Scaffolding Student Collaboration in an Agile Classroom

Agile learners hone their ability to solve increasingly complex challenges. The more complex the challenge, the more collaboration with a cognitively diverse group is required. An objective of Agile Education is to build students’ capacity for collaboration. In order to do so, the following principles of collaboration are held:

  • Collaboration is a skill that can be grown through frequent practice.
  • Agile Education integrates the practice of collaboration throughout the Learning Sprint.
  • Skills practiced may include openness to others’ ideas, empathy, conflict management, group decision-making, mutual support and encouragement, peer feedback, and leveraging each other’s strengths toward shared learning outcomes. 
  • Cross-strength groups, in which each student brings unique and complementary strengths, are most adaptable to varying challenges.
  • Groups composed of 3-5 members allow for the inclusion of multiple strengths while mitigating the unwieldy communication that often results from larger groups. 
  • Stable group membership is preferred because:
    • Trust grows from knowing one’s team members well.
    • Rotating membership frequently creates volatility in team dynamics. This leads to fragility of trust.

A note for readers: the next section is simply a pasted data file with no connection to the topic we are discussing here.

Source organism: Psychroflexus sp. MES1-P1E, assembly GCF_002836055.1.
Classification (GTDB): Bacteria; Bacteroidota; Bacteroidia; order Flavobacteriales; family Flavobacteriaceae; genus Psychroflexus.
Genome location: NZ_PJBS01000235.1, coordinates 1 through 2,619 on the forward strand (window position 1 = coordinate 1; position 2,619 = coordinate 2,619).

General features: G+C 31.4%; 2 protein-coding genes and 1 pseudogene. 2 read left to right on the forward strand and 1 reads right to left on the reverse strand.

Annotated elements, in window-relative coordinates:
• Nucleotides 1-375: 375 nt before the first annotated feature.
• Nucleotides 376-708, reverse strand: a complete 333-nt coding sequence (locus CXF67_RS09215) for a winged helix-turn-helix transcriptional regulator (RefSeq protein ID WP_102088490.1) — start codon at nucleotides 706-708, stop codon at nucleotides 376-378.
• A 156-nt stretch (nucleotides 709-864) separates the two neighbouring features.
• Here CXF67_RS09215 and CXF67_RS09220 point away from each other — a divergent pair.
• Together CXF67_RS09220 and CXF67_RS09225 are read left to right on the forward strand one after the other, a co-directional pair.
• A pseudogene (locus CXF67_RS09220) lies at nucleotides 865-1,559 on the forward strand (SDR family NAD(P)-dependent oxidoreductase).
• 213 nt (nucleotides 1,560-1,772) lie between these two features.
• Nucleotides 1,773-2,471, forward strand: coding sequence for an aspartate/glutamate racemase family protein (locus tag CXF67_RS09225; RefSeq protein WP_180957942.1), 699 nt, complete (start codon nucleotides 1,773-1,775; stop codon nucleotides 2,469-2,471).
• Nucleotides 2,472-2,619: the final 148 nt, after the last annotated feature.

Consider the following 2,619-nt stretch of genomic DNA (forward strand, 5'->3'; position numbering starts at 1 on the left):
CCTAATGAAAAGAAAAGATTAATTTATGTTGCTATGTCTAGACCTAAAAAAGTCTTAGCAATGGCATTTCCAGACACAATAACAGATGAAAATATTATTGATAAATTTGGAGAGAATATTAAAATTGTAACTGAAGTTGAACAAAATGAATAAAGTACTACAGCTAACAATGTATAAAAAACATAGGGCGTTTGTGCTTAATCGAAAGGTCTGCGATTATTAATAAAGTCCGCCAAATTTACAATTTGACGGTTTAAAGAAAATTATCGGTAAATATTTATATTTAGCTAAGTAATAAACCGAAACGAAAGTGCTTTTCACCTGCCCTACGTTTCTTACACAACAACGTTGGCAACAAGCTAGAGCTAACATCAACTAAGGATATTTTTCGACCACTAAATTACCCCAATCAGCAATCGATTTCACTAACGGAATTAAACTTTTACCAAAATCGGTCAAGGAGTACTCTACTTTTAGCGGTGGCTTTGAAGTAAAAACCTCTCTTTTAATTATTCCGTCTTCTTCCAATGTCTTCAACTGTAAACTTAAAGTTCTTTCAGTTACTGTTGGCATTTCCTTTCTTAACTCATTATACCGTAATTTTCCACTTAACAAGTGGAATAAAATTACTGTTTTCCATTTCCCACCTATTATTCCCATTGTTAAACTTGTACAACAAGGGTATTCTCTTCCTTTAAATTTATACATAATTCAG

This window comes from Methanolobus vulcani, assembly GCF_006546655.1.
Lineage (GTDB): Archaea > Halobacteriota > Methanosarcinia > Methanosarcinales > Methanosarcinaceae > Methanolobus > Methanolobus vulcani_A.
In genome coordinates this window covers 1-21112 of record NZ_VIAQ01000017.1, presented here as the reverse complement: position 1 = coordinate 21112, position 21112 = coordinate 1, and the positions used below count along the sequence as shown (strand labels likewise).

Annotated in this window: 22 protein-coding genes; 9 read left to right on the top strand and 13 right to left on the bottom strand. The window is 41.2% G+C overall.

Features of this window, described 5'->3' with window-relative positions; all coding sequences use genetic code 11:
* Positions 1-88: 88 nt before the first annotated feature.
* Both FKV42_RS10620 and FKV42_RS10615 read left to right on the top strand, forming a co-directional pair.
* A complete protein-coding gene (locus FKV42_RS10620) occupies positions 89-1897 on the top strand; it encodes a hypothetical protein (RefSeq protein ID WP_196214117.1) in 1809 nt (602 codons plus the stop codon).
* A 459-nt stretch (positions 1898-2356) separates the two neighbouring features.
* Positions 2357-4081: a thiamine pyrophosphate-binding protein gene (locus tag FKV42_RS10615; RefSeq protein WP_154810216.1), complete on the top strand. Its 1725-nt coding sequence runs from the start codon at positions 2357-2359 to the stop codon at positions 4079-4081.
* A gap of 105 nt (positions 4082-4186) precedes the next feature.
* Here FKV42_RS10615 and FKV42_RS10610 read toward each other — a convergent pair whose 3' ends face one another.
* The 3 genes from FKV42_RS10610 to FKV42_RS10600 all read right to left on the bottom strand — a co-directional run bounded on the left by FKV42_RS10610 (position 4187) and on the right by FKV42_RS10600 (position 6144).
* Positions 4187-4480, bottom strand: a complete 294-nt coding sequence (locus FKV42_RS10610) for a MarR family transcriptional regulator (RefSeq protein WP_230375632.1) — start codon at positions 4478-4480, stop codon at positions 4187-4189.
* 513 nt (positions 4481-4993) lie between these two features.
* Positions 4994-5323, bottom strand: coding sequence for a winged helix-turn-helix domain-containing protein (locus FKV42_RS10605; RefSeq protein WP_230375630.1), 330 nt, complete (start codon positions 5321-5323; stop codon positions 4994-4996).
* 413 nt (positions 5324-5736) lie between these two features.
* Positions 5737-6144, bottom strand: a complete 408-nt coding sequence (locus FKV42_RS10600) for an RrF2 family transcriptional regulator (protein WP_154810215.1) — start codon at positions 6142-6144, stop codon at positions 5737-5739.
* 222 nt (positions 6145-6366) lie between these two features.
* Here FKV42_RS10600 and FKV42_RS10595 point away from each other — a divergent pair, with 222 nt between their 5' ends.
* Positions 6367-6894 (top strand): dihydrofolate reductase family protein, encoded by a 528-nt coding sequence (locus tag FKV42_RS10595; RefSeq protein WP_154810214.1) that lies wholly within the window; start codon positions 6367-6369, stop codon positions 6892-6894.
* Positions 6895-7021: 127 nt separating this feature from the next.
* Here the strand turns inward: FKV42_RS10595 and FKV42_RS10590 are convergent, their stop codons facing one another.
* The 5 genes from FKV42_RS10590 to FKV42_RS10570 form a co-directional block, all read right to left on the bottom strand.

• Resilience strengthens as groups work through successes and failures over a significant enough time span.
    • Peer accountability and support mature with trust and resilience, leading to high-performing teamwork.
    • Healthy collaboration is never fully mastered. It requires continuous attention and improvements to meet the dynamic needs of individuals and the group. 
  • Students may progress through successive levels of collaboration. These levels are depicted in the Spectrum of Collaboration.
    • One intent of Agile Education is to grow students’ capacity to collaborate.
    • This may mean starting out at lower levels if it is appropriate for the classroom and incrementally progressing through higher levels.
    • Regardless of which level students are working at, the classroom utilizes the Learning Sprint and Visible Learning Artifacts. These provide structure, support, and scaffolding throughout all levels of collaboration.
    • The Spectrum of Collaboration describes the relationship among students. It assumes there is always some level of collaboration with the teacher.
    • Higher levels of collaboration can be inclusive of some elements from the prior levels.

The Spectrum of Collaboration is also in the Agile Educator Guide.

Scaffolding from individual to collaborative learning.